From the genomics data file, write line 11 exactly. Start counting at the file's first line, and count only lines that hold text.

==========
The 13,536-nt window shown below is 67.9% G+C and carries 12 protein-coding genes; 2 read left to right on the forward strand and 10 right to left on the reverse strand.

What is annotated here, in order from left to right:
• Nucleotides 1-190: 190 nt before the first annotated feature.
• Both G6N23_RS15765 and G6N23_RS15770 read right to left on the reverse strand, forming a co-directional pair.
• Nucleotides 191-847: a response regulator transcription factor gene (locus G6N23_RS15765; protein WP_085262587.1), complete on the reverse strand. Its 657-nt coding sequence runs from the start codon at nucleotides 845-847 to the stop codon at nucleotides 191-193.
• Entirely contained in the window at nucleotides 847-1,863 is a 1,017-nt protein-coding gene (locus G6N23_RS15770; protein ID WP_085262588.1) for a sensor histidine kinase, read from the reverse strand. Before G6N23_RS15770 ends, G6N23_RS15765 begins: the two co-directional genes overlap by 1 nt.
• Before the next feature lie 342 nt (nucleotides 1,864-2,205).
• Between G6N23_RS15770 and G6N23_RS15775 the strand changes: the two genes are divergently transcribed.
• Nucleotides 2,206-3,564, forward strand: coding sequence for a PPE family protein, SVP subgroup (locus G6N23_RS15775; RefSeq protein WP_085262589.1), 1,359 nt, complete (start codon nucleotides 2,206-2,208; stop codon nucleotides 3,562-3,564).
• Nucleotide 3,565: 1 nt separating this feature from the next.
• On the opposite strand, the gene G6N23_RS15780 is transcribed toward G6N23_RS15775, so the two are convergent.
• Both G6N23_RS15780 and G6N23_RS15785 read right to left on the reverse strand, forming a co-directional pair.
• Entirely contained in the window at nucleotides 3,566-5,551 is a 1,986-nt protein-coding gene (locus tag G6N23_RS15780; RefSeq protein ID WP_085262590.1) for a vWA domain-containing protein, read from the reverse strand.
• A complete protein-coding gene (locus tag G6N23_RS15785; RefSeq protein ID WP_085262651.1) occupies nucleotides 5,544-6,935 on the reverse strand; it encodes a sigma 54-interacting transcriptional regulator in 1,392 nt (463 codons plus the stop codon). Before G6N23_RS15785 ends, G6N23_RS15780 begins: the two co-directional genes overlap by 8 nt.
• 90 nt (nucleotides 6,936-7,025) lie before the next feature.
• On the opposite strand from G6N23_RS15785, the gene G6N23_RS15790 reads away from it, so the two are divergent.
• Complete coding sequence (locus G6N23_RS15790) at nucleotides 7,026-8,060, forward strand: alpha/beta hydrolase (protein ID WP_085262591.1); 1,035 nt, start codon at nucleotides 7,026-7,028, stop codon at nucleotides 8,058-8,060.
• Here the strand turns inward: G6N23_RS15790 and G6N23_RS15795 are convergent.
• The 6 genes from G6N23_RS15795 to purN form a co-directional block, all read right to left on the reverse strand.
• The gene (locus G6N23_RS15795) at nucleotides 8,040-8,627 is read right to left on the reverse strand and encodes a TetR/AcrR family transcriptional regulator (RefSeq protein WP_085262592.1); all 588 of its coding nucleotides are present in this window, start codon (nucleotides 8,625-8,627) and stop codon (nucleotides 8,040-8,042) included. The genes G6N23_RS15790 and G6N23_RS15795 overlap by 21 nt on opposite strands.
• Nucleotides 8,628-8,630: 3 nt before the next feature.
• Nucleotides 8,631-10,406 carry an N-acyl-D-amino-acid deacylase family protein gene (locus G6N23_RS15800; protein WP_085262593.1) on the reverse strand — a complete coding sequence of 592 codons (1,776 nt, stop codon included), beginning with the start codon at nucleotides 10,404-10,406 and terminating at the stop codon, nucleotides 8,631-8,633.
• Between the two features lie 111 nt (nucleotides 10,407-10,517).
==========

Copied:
• On the opposite strand, the gene G6N23_RS15780 is transcribed toward G6N23_RS15775, so the two are convergent.